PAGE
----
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article imageSolar cell phones introduced in developing nations

By Andrew Moran     Aug 21, 2009 in Technology
Kenya's biggest mobile phone company, Safaricom Limited, has introduced the nation's first solar-charged cell phone to avoid the hassle of electric-charged mobile devices.
There are many factors that Kenyans go through in order to communicate with others. People in small towns or villages have to walk miles to a mall to charge their cell phones because the electricity is non-existent in some parts of Kenya. Secondly, landline communications are not dependable and often become dysfunctional.
Safricom Ltd. saw an opening and immediately jumped on it. Kenya’s biggest cell phone company will release a solar-charged phone in Kenya, which also includes an electric-charger, for $35. Each handset device will come with solar panels, which charges the phone by using the sun’s rays.
Each device was manufactured by a Chinese company called ZTE corp. The Kenyan company will introduce an initial supply of 100,000 mobile phones in the market.
Safricom’s Chief Executive Officer Michael Joseph told CNN, in a telephone interview, “People are excited about these phones. I expect it to be sold out in a week. The power crisis here has been going on for ages. Safaricom phone's solar panel is small and portable, unlike charging devices some Kenyans now use. There's an enormous need for a device like this. They will continue to charge on natural light, even on cloudy days.”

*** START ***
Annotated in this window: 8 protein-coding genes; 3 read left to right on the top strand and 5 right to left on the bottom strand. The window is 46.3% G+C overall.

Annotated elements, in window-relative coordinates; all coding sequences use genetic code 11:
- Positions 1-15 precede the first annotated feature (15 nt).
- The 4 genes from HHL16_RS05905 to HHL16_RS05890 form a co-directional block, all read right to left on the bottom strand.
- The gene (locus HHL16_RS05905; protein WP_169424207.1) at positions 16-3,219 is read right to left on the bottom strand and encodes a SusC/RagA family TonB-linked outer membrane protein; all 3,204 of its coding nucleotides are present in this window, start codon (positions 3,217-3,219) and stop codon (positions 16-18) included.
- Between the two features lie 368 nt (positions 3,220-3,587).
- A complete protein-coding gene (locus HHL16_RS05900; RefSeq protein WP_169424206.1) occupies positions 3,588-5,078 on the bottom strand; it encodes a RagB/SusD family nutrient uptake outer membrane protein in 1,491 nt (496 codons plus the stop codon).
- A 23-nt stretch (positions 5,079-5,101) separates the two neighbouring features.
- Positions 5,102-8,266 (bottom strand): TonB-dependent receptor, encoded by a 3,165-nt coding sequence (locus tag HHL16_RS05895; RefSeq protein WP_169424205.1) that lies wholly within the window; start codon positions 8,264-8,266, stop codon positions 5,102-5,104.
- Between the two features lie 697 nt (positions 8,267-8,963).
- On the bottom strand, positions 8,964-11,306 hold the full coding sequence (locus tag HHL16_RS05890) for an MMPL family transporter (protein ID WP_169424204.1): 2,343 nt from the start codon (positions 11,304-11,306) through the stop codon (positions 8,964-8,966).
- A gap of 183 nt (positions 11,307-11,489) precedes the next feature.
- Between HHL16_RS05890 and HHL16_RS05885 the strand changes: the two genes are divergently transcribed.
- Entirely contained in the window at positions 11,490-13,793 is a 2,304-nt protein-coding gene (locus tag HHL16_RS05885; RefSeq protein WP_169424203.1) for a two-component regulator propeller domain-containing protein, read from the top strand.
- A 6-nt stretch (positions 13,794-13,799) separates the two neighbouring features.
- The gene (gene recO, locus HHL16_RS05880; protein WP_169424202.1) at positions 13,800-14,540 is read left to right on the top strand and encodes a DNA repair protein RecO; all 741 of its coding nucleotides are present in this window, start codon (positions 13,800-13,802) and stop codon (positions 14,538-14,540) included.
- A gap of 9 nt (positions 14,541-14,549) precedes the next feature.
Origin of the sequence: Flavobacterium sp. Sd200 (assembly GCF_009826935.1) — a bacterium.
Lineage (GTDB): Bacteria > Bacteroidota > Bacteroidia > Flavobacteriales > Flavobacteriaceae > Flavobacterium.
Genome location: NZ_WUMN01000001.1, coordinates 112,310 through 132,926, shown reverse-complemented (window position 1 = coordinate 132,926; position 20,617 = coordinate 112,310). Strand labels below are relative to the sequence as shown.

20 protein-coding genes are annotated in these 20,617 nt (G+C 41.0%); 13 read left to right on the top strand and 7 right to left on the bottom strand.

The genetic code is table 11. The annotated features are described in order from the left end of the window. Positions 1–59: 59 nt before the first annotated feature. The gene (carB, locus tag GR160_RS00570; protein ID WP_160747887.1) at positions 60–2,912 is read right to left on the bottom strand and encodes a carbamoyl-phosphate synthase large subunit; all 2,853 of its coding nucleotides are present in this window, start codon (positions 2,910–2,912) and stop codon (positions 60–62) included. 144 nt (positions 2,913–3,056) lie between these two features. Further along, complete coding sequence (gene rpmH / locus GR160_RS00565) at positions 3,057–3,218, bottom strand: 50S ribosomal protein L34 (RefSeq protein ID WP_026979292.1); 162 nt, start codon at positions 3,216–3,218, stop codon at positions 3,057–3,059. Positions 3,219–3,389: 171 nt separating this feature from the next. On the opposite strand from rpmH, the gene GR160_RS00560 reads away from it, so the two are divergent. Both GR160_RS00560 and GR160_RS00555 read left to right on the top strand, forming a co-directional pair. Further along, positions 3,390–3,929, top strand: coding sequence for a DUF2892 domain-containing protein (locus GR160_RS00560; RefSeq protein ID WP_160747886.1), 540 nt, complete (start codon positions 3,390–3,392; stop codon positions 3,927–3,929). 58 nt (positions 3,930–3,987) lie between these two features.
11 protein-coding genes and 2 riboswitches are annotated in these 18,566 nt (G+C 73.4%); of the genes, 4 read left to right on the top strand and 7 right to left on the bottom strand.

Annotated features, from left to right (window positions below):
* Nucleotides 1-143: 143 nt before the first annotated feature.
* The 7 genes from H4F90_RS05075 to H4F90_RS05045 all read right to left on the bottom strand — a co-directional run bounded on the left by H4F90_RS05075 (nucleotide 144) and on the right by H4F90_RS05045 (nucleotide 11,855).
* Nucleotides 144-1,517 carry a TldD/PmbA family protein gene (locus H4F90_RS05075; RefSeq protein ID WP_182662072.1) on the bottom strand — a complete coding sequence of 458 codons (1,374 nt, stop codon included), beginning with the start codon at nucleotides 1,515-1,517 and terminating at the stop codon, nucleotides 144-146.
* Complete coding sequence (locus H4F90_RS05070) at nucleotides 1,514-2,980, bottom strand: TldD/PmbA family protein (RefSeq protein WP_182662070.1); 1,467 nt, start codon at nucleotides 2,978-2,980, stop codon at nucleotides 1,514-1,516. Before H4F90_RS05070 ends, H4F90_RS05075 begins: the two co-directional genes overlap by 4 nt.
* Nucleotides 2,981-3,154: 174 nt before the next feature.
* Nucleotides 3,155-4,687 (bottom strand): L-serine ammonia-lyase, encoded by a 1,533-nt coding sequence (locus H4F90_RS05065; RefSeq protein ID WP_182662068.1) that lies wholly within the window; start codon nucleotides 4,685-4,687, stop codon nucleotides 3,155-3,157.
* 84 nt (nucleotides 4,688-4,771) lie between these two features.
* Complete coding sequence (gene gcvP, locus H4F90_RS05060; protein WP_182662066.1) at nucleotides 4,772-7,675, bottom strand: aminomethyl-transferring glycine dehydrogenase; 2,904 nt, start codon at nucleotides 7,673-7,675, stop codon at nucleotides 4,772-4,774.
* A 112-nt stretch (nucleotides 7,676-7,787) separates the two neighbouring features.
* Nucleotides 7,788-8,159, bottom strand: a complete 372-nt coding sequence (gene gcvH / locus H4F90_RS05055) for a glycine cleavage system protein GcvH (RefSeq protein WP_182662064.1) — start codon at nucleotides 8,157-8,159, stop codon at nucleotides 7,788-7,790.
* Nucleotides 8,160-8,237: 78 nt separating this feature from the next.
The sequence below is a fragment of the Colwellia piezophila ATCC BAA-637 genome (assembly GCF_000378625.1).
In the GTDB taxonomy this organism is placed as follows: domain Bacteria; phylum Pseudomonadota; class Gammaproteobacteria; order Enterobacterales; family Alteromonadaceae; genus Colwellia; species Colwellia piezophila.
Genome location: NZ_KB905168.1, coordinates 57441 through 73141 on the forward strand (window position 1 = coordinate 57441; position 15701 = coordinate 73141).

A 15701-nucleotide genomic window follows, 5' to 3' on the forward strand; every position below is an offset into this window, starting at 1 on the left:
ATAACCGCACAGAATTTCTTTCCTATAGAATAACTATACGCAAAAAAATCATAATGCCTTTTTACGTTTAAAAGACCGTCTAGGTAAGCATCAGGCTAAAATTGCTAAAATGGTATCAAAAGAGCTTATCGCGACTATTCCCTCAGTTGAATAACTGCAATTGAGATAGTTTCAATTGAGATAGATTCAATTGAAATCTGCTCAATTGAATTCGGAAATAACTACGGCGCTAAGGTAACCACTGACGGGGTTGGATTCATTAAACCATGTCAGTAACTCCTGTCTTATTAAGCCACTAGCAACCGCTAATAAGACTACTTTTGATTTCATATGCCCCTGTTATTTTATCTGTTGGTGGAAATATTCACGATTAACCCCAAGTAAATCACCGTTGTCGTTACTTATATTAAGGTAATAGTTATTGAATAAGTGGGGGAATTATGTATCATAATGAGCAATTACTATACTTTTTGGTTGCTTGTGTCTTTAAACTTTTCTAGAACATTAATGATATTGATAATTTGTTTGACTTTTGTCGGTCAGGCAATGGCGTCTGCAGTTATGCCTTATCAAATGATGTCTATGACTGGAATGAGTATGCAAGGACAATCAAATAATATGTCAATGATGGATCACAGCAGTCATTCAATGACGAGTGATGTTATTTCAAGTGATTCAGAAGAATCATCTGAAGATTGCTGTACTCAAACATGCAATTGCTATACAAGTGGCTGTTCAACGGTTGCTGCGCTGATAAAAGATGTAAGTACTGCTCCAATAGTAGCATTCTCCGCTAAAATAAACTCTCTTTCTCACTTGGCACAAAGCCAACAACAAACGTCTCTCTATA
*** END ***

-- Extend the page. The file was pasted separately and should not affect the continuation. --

Kenya does have limited ability when it comes to power however; the nation has one of the largest cell phone markets in all of Africa with an estimated 17 million Kenyans using a mobile device.
Safricom is not the only company who is introducing this eco-friendly device. At global trade shows, several companies have touted their solar cell phones such as Samsung, who unveiled a solar-charged cell phone at the Mobile World Congress in Barcelona, Spain. They also showed a sun-powered mobile device in India in June.
After successful runs, Samsung plans to launch similar handset devices in other Asian countries, Europe and Latin America.
Charging a phone can cost 70 cents per week (50 shillings) and now the solar-charged cell phone will pay for itself.
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